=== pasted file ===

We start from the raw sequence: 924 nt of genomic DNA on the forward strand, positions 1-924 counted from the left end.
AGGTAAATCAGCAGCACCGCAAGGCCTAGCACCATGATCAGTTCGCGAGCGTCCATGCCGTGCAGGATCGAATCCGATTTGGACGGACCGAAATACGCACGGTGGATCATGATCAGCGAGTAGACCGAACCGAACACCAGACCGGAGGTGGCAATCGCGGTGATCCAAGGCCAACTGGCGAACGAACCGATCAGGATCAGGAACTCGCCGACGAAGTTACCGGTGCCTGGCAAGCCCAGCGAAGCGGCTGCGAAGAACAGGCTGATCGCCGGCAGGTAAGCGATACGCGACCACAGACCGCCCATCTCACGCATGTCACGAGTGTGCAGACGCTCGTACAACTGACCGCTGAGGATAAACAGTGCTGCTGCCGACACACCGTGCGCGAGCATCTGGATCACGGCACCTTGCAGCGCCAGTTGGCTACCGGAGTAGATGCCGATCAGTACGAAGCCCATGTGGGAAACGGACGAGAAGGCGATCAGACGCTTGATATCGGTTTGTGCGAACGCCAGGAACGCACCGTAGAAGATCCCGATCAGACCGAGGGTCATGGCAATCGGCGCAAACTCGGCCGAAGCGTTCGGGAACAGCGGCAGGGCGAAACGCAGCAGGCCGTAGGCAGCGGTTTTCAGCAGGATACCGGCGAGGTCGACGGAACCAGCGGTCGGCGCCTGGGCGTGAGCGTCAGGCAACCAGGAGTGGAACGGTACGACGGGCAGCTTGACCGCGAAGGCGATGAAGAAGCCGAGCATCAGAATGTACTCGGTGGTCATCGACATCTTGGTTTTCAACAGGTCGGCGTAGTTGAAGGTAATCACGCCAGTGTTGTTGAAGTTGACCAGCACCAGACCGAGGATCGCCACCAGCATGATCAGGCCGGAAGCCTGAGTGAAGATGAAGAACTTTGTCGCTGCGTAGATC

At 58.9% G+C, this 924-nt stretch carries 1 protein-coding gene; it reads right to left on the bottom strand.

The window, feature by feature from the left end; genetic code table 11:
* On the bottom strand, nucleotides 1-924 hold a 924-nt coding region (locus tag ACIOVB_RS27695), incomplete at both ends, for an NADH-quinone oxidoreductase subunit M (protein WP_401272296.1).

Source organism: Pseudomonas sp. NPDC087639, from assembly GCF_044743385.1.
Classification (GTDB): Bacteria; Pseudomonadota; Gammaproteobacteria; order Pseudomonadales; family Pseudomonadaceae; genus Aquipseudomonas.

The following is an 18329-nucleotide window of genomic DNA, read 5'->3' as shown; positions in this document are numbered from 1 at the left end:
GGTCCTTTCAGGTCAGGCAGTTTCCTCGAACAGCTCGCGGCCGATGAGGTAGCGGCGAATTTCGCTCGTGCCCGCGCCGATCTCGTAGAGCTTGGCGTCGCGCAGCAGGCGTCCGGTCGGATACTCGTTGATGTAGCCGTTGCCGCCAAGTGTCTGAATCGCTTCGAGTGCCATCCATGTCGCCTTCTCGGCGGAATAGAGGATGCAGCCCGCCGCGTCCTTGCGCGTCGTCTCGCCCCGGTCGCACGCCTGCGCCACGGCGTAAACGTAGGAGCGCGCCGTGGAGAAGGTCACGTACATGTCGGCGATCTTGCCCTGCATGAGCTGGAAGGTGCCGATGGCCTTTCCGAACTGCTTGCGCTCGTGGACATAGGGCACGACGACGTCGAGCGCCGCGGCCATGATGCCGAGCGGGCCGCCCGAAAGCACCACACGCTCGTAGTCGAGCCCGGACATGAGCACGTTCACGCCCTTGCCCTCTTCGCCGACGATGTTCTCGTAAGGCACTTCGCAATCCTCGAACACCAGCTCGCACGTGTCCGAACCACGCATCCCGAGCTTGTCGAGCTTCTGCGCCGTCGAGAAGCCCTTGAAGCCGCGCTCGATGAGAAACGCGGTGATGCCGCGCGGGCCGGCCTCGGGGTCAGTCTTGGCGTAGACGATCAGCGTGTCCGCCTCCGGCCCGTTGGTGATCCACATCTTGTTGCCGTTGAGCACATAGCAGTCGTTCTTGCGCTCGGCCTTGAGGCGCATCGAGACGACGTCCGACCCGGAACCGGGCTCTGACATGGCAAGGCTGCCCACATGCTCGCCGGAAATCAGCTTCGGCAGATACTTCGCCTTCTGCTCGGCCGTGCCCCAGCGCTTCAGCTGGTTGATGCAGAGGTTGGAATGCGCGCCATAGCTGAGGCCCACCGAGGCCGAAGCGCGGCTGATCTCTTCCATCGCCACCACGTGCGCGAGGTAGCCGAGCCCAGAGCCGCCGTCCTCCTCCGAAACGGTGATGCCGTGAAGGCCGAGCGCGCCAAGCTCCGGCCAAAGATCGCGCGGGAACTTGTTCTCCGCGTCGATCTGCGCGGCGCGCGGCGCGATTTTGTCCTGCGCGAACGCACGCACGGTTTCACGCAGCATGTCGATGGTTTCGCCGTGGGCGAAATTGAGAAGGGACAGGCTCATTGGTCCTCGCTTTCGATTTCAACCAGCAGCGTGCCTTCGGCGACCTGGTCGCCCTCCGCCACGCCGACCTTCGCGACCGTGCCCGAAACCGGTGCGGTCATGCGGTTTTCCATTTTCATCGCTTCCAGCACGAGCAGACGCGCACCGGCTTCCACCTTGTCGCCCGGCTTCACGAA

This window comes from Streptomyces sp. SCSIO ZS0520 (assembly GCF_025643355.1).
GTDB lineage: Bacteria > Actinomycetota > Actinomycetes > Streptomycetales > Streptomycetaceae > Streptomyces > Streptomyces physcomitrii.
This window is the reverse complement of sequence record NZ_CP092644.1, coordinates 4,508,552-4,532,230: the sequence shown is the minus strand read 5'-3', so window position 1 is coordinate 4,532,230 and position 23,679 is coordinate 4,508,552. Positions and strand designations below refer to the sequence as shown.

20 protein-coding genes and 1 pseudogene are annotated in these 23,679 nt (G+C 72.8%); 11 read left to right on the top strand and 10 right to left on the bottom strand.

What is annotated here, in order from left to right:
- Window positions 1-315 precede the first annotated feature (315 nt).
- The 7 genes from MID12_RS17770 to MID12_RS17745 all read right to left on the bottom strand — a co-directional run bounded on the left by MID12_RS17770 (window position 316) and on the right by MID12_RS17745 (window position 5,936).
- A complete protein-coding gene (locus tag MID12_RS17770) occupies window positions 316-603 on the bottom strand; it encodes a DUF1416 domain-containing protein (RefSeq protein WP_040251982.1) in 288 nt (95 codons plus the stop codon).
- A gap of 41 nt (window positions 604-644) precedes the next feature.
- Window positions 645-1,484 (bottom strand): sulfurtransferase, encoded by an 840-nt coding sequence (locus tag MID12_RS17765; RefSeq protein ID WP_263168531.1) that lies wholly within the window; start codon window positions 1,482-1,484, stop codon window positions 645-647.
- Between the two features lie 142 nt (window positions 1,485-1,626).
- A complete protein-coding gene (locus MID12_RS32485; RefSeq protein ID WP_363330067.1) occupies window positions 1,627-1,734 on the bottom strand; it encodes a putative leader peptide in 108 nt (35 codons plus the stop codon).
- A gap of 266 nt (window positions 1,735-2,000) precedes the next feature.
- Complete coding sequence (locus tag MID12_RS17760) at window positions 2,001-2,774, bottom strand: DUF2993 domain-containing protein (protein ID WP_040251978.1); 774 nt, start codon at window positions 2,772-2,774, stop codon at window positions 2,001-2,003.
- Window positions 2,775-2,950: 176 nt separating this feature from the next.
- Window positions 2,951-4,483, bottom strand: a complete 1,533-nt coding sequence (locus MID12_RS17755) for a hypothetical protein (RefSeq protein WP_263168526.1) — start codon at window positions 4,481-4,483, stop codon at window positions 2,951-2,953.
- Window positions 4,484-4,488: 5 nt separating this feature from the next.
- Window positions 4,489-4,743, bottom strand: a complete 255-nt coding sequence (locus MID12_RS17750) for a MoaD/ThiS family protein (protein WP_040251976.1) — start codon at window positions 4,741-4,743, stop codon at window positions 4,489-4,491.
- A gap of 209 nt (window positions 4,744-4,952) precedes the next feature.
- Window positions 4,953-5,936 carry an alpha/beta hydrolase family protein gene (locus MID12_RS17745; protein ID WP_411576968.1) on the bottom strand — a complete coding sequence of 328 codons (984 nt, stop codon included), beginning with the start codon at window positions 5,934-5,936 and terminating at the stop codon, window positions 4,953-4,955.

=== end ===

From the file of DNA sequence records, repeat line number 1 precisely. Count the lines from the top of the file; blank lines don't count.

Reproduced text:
We start from the raw sequence: 924 nt of genomic DNA on the forward strand, positions 1-924 counted from the left end.